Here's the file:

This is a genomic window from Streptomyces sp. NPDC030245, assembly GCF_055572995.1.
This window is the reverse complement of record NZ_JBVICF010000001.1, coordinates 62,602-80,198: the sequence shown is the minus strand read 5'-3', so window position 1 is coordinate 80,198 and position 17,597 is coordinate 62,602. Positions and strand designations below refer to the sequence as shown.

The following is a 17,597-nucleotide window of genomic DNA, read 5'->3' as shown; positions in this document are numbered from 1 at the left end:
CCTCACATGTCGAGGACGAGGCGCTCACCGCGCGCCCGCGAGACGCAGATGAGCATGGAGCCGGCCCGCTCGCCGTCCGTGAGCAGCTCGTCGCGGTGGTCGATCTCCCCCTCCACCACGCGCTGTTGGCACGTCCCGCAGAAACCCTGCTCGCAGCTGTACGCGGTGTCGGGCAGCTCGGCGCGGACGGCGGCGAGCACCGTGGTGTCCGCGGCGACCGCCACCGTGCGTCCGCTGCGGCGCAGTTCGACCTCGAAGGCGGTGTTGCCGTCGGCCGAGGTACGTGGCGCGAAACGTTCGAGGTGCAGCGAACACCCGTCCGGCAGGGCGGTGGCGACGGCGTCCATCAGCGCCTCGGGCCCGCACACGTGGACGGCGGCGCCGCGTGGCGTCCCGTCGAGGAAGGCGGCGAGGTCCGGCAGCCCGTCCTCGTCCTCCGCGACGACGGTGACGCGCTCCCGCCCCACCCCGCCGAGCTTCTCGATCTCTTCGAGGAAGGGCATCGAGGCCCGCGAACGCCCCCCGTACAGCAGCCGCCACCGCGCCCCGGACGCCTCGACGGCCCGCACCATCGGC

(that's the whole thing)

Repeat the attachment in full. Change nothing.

This is a genomic window from Streptomyces sp. NPDC030245, assembly GCF_055572995.1.
This window is the reverse complement of record NZ_JBVICF010000001.1, coordinates 62,602-80,198: the sequence shown is the minus strand read 5'-3', so window position 1 is coordinate 80,198 and position 17,597 is coordinate 62,602. Positions and strand designations below refer to the sequence as shown.

The following is a 17,597-nucleotide window of genomic DNA, read 5'->3' as shown; positions in this document are numbered from 1 at the left end:
CCTCACATGTCGAGGACGAGGCGCTCACCGCGCGCCCGCGAGACGCAGATGAGCATGGAGCCGGCCCGCTCGCCGTCCGTGAGCAGCTCGTCGCGGTGGTCGATCTCCCCCTCCACCACGCGCTGTTGGCACGTCCCGCAGAAACCCTGCTCGCAGCTGTACGCGGTGTCGGGCAGCTCGGCGCGGACGGCGGCGAGCACCGTGGTGTCCGCGGCGACCGCCACCGTGCGTCCGCTGCGGCGCAGTTCGACCTCGAAGGCGGTGTTGCCGTCGGCCGAGGTACGTGGCGCGAAACGTTCGAGGTGCAGCGAACACCCGTCCGGCAGGGCGGTGGCGACGGCGTCCATCAGCGCCTCGGGCCCGCACACGTGGACGGCGGCGCCGCGTGGCGTCCCGTCGAGGAAGGCGGCGAGGTCCGGCAGCCCGTCCTCGTCCTCCGCGACGACGGTGACGCGCTCCCGCCCCACCCCGCCGAGCTTCTCGATCTCTTCGAGGAAGGGCATCGAGGCCCGCGAACGCCCCCCGTACAGCAGCCGCCACCGCGCCCCGGACGCCTCGACGGCCCGCACCATCGGC